|by Richard Wiles|
Slightly larger, fielding over 150 enemies, including basically everything but the big two. It's another fairly intricate base map, using teleports as connections and a little restrictive on ammo early on, but you should eventually work up a buffer. There are a lot of baddies to blow away, many of them showing up in clever teleport traps, like that bridge to the yellow key door which introduces lost souls alongside some head-on revenants. There's also some rerouting of geometry to the north to make up some three-dimensional space, which I always enjoy. A fun tech romp.
|by Jan Van der Veken, Ola Björling, and Anthony Soto|
Jan, Ola and Anthony combine their powers to bring this enormous fortress with several neat special effects, most notably the hanging crates found in the northernmost area, one of which is a silent crusher. It's also significantly tougher than previous levels, in part due to sheer size and also to some borderline unfair teleport traps, with several instances of surprises that will probably catch the unaware player, like the dual revenants in the southwest overlook or that archvile that pops out of the vat in the final moments. Other moments like the hell knight / cacodemon clusterfuck in the northern outdoor area are just huge HP soaks. On the plus side, you do get a BFG, and the architecture is quite nice, with very nice flow from area to area when your movement isn't being dictated by teleporters.
|by Richard Wiles|
Rick's final level is another labyrinthine base swarming with monsters. The opening can be a little hairy with all the hitscanners you have to take out, but if you're quick and clean, you should have the mess sorted out without too much corner popping. The rest is textbook Wiles, with some waves of monsters let loose into the map at certain intervals, mostly when you're mucking through the toxic tunnels to the northwest. There are a lot of timed sequences that will either delight puzzlers or turn away runners tired of waiting for lifts (or those just too slow to make them). With all the fights here, the standout encounter is definitely the finale, a huge wave of cacodemons which you'll have to take out the hard way (the "plasmorgasm") unless you're nimble enough to score the BFG left tantalizingly on the nearby ledge. If not, it's a great moment of sheer pressure on the player.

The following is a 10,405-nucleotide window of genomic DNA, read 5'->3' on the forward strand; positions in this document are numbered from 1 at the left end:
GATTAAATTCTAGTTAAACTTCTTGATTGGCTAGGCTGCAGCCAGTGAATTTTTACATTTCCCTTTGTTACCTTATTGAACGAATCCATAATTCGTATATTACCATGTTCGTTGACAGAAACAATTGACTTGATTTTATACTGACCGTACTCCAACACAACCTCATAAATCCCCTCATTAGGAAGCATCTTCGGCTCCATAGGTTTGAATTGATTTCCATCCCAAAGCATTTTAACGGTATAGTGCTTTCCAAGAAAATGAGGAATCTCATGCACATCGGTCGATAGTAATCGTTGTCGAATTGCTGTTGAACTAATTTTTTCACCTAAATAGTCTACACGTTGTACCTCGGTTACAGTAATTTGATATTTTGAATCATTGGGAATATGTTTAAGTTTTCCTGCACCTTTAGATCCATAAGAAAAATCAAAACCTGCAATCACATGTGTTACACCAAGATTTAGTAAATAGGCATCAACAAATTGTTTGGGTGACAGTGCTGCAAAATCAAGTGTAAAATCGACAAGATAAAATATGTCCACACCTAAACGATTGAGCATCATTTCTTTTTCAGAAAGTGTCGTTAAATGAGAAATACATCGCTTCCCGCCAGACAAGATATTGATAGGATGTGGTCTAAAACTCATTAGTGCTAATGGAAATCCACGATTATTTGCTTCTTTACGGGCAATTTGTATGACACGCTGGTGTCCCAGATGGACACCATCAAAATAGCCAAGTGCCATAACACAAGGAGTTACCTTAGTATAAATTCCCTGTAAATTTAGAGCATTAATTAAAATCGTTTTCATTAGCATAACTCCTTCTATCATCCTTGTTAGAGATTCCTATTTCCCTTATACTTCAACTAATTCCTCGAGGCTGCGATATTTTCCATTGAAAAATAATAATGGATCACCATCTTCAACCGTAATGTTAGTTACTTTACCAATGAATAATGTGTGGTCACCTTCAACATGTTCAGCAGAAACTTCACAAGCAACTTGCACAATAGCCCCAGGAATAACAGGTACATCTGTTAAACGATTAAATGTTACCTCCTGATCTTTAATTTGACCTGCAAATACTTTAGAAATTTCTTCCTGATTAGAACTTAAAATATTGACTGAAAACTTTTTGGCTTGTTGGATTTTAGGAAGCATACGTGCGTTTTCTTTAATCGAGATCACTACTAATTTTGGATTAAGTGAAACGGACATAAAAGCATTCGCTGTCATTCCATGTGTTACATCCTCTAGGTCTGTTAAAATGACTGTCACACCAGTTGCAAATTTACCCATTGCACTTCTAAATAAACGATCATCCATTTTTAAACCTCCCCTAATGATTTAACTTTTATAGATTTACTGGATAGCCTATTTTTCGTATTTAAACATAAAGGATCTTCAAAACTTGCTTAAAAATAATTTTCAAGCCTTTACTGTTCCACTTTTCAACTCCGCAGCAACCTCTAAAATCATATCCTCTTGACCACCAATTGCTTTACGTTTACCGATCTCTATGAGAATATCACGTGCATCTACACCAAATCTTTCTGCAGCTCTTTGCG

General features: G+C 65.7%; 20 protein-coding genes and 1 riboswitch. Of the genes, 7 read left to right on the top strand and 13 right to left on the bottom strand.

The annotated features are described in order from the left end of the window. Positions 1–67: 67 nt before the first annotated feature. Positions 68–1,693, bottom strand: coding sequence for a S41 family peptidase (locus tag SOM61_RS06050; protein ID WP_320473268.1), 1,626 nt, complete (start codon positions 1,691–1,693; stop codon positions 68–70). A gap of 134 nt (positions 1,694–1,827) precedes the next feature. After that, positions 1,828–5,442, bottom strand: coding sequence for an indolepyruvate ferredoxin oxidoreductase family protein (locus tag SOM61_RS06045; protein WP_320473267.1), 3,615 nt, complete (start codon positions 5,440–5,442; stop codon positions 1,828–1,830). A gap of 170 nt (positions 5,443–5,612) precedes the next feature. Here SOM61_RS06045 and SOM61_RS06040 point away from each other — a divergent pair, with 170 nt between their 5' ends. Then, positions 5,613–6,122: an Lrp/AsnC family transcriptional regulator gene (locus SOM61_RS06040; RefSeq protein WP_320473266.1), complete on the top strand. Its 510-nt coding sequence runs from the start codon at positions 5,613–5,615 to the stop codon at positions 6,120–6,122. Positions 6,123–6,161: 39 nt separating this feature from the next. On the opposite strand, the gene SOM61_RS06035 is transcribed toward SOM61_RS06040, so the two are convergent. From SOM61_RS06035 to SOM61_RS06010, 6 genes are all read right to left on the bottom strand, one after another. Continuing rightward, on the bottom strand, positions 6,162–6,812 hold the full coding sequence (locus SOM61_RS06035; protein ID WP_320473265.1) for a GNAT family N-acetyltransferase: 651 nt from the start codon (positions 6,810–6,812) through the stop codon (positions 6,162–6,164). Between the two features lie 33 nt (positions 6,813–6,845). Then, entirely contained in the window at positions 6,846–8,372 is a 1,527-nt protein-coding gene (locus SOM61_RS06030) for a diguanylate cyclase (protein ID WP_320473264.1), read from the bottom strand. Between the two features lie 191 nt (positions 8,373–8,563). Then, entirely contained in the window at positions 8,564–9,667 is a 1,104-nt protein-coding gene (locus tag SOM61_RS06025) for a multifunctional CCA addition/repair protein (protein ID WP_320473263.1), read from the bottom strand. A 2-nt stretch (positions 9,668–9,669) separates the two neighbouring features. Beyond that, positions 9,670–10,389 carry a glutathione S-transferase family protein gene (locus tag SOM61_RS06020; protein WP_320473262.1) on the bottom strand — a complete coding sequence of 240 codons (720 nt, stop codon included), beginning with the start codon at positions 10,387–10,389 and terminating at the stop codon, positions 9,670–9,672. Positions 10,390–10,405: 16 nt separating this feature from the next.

|by Ben Davies and Anthony Soto|
Davies' map doesn't start out that auspicious, as it's some cramped if gorgeously detailed tunnels, but things look much better when you start hitting the more open areas, with some neat structures (like the eastern section) or the various glimpses to the vast exterior, which you'll have to confront at the map's end. The mapset's first Cyberdemon is an obvious standout fight with the hatch controls staffed by a huge wave of demons and it's fun to get Cybie to take out the insurgents while you sit back and laugh. The base is a lot of fun to explore and its cramped interior makes the returning monsters that much more deadly when you race back through. One revenant in particular almost had me...
|by Ola Björling|
Ola's finale is just as clean and impressive a show of the new texture set as the opening but the stakes are considerably higher. "Toxicity" is perhaps the most complex level of the set, with a lot of wading through nukage to get from area to area and portions of the map connecting as you grab keys and start opening doors. There are plenty of rad suits to protect your ass, though I could personally stand for a bit more health as there's a lot of tricky monster placement that either tends to chip away at you or take you out in one fell swoop if you're not careful. It's nice to see things open up, though there are the occasional rude surprises, like the caco swarm to the northeast or that terrifying elevator with an archvile and his posse. The finale is an appropriate slaughter fronted by a narrow Cyberdemon fight, after which you probably won't have to lift a finger to off the Spider. Very cool.